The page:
Sunday 26th October 2008
By Matthew Kalman
Israel is heading towards an early general election and the likely return of hardline former Prime Minister Benjamin Netanyahu.
Foreign Minister Tzipi Livni was elected as head of the governing Kadima Party last month, replacing Prime Minister Ehud Olmert, who was forced to stand aside because of a raft of corruption scandals.
After more than a month of wheeler-dealing, Livni could not persuade enough parties to join a new government under her leadership. She described the pressures exerted by smaller parties as 'extortion'.
Israel is heading towards an early general election after Tzipi Livni failed to persuade enough parties to join a new government under her leadership
Because of Israel's Byzantine political process, a general election is not expected until February.
Polls indicate that the likely winner will be the right-wing Likud Party, signaling the return to power of former Prime Minister Benjamin Netanyahu after a decade in opposition.
Peacemaking foundered during Netanyahu's three-year tenure as prime minister in the 1990s, and his positions have not softened since.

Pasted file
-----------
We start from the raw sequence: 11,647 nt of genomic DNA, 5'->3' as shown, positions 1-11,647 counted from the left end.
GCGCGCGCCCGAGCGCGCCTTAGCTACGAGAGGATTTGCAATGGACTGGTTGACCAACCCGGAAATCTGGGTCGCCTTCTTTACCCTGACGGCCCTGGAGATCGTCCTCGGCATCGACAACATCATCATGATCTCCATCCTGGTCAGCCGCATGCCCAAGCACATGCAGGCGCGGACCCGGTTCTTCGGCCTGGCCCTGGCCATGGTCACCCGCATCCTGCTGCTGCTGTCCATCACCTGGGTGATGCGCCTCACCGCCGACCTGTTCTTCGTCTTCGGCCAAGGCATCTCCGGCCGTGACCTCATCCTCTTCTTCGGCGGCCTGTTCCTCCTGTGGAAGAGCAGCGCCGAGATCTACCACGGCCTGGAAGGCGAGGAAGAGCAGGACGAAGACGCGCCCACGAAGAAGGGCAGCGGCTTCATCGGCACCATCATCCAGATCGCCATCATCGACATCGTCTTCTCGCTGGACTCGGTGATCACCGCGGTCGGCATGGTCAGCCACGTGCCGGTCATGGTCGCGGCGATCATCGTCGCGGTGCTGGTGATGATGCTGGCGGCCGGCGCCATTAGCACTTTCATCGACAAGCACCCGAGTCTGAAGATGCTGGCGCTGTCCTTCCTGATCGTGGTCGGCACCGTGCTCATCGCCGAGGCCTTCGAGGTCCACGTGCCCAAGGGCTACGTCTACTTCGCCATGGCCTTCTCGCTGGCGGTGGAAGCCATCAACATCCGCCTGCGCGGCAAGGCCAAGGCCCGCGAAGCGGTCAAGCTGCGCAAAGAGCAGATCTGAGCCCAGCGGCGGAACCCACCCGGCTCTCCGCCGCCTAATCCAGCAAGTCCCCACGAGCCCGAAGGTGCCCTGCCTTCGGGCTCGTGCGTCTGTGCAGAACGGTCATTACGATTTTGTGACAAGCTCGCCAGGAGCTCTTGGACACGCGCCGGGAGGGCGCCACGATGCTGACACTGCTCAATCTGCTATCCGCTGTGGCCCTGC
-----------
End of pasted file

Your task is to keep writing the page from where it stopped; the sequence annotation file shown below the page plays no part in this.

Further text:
He quit Ariel Sharon's government because he opposed Israel's 2005 withdrawal from the Gaza Strip. He also opposes ceding sovereignty over any part of east Jerusalem, which Israel captured in the 1967 Middle East war.
The political turmoil in Israel is matched by uncertainty in the Palestinian Authority, where President Mahmoud Abbas is due to end his term in January.
There are no plans yet for fresh elections among the Palestinians, who are deeply divided between Abbas's Fatah movement and Hamas, who seized power in Gaza more than a year ago.
The Middle East peace process, already in deep freeze, is now effectively on hold for the foreseeable future.
The key decision that sank Livni's ambitions was taken by the Ovadia Yosef, the octogenarian rabbi who leads the ultra-orthodox Shas Party.
Yosef ordered his followers not to enter Livni's new cabinet, apparently believing that Shas would receive greater power and bigger budgets from Netanyahu, as they did when he was prime minister from 1996 to 1999.
Livni went to the official residence of Israeli President Shimon Peres this afternoon to inform him of her decision to end her efforts at forming a coalition.
Peres said he expected the election to take place within 90 days.
Livni told reporters after meeting Peres that Shas and other parties had tried to force her into 'a government of paralysis' because of its exaggerated budget demands.
'I wasn't prepared to sacrifice Israel's economy in order to form a coalition,' she said.
'We'll go to elections as soon as possible. I'm not afraid of elections.
'The other possibility was for me to capitulate to extortion. But a government is supposed to advance processes and represent the good of the country, not just to survive in this or that coalition.
'I promised to exhaust efforts to form a government, and that's what I did.'